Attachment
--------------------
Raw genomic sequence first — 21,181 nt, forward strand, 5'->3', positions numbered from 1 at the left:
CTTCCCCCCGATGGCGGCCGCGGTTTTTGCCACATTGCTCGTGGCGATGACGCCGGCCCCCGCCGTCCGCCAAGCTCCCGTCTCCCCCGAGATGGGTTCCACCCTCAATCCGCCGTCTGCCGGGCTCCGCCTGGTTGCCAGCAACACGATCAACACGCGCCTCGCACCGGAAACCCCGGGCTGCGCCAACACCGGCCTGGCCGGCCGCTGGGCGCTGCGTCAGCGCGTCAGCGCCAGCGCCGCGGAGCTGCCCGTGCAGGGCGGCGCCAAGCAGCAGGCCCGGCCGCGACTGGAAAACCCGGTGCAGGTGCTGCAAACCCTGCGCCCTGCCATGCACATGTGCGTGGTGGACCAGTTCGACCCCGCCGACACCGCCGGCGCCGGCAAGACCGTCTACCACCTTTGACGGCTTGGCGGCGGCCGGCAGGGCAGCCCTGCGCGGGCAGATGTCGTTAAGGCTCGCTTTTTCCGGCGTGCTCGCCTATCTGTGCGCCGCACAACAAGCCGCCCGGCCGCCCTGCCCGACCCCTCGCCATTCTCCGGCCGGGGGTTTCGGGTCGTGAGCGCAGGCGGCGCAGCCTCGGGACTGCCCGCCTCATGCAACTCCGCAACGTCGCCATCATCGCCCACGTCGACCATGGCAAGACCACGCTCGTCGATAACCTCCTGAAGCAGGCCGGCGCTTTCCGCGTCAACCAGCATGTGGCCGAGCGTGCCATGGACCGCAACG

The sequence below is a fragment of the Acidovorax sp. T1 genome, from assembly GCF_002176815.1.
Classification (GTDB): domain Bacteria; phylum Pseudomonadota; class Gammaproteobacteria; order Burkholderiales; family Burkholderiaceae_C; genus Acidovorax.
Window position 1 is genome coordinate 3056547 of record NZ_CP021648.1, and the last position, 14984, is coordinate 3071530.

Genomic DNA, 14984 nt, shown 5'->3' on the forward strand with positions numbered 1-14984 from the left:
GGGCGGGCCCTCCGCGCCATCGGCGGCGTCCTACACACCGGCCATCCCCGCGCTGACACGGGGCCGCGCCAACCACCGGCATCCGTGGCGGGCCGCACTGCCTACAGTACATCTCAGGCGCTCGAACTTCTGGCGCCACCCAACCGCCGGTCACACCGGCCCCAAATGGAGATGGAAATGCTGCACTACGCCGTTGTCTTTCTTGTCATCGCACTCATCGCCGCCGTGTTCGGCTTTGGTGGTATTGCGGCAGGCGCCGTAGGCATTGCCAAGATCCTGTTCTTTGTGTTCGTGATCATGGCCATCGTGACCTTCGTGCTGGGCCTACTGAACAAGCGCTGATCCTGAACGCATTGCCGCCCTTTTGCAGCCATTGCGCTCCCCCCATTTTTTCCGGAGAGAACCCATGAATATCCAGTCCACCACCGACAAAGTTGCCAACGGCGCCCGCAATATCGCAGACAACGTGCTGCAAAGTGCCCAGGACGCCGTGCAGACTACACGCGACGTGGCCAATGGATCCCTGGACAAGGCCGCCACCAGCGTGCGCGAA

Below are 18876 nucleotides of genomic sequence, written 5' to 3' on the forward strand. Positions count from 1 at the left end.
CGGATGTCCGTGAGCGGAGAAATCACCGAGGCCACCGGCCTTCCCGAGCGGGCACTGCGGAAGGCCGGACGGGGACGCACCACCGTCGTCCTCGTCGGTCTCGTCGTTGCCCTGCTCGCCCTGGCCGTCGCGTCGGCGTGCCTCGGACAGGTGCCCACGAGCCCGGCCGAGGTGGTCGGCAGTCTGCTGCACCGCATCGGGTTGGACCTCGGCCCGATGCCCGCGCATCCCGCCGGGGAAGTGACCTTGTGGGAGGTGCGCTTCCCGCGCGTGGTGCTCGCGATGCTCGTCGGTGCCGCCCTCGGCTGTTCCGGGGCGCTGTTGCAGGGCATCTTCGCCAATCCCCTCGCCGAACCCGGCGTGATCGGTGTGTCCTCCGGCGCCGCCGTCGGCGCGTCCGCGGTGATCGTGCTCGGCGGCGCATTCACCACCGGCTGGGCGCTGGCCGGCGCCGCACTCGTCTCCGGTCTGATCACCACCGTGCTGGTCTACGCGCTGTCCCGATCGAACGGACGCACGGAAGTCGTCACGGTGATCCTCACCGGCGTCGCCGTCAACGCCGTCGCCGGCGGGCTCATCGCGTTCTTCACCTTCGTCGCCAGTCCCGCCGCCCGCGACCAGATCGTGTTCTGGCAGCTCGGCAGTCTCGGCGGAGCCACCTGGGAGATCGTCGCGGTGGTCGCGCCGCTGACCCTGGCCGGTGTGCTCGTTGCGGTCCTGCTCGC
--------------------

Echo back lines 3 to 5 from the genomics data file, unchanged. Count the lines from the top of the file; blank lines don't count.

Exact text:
The sequence below is a fragment of the Acidovorax sp. T1 genome, from assembly GCF_002176815.1.
Classification (GTDB): domain Bacteria; phylum Pseudomonadota; class Gammaproteobacteria; order Burkholderiales; family Burkholderiaceae_C; genus Acidovorax.
Window position 1 is genome coordinate 3056547 of record NZ_CP021648.1, and the last position, 14984, is coordinate 3071530.